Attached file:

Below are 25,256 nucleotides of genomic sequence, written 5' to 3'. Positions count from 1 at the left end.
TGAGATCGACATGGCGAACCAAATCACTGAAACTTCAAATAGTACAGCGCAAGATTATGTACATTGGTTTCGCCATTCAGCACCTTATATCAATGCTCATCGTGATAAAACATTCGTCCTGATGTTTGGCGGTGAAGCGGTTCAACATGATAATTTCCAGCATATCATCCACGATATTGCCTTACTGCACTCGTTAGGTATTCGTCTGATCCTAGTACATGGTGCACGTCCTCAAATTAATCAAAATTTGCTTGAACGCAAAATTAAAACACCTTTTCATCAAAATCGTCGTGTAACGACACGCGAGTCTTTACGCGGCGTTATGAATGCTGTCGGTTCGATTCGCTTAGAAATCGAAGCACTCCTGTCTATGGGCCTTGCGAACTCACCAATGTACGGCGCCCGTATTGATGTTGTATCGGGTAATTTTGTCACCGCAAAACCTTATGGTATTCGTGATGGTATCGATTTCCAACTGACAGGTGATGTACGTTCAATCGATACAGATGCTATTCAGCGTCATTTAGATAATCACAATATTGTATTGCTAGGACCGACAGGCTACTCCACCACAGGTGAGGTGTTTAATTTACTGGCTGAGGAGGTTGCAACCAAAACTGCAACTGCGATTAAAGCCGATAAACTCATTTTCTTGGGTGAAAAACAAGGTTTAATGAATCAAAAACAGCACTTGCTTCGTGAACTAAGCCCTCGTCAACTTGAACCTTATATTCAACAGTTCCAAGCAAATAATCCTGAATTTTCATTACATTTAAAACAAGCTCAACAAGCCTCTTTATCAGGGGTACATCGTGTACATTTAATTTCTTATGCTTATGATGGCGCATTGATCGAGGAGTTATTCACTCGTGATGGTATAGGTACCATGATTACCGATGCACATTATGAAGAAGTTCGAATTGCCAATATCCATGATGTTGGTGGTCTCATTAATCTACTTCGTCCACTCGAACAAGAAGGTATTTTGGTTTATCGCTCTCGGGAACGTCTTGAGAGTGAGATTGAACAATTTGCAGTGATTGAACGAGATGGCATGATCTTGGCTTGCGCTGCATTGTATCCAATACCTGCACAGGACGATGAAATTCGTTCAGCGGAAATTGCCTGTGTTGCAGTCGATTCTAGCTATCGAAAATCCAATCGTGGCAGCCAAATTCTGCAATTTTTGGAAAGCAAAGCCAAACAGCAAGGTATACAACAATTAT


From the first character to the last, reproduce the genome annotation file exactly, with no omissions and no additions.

Below are 25,256 nucleotides of genomic sequence, written 5' to 3'. Positions count from 1 at the left end.
TGAGATCGACATGGCGAACCAAATCACTGAAACTTCAAATAGTACAGCGCAAGATTATGTACATTGGTTTCGCCATTCAGCACCTTATATCAATGCTCATCGTGATAAAACATTCGTCCTGATGTTTGGCGGTGAAGCGGTTCAACATGATAATTTCCAGCATATCATCCACGATATTGCCTTACTGCACTCGTTAGGTATTCGTCTGATCCTAGTACATGGTGCACGTCCTCAAATTAATCAAAATTTGCTTGAACGCAAAATTAAAACACCTTTTCATCAAAATCGTCGTGTAACGACACGCGAGTCTTTACGCGGCGTTATGAATGCTGTCGGTTCGATTCGCTTAGAAATCGAAGCACTCCTGTCTATGGGCCTTGCGAACTCACCAATGTACGGCGCCCGTATTGATGTTGTATCGGGTAATTTTGTCACCGCAAAACCTTATGGTATTCGTGATGGTATCGATTTCCAACTGACAGGTGATGTACGTTCAATCGATACAGATGCTATTCAGCGTCATTTAGATAATCACAATATTGTATTGCTAGGACCGACAGGCTACTCCACCACAGGTGAGGTGTTTAATTTACTGGCTGAGGAGGTTGCAACCAAAACTGCAACTGCGATTAAAGCCGATAAACTCATTTTCTTGGGTGAAAAACAAGGTTTAATGAATCAAAAACAGCACTTGCTTCGTGAACTAAGCCCTCGTCAACTTGAACCTTATATTCAACAGTTCCAAGCAAATAATCCTGAATTTTCATTACATTTAAAACAAGCTCAACAAGCCTCTTTATCAGGGGTACATCGTGTACATTTAATTTCTTATGCTTATGATGGCGCATTGATCGAGGAGTTATTCACTCGTGATGGTATAGGTACCATGATTACCGATGCACATTATGAAGAAGTTCGAATTGCCAATATCCATGATGTTGGTGGTCTCATTAATCTACTTCGTCCACTCGAACAAGAAGGTATTTTGGTTTATCGCTCTCGGGAACGTCTTGAGAGTGAGATTGAACAATTTGCAGTGATTGAACGAGATGGCATGATCTTGGCTTGCGCTGCATTGTATCCAATACCTGCACAGGACGATGAAATTCGTTCAGCGGAAATTGCCTGTGTTGCAGTCGATTCTAGCTATCGAAAATCCAATCGTGGCAGCCAAATTCTGCAATTTTTGGAAAGCAAAGCCAAACAGCAAGGTATACAACAATTAT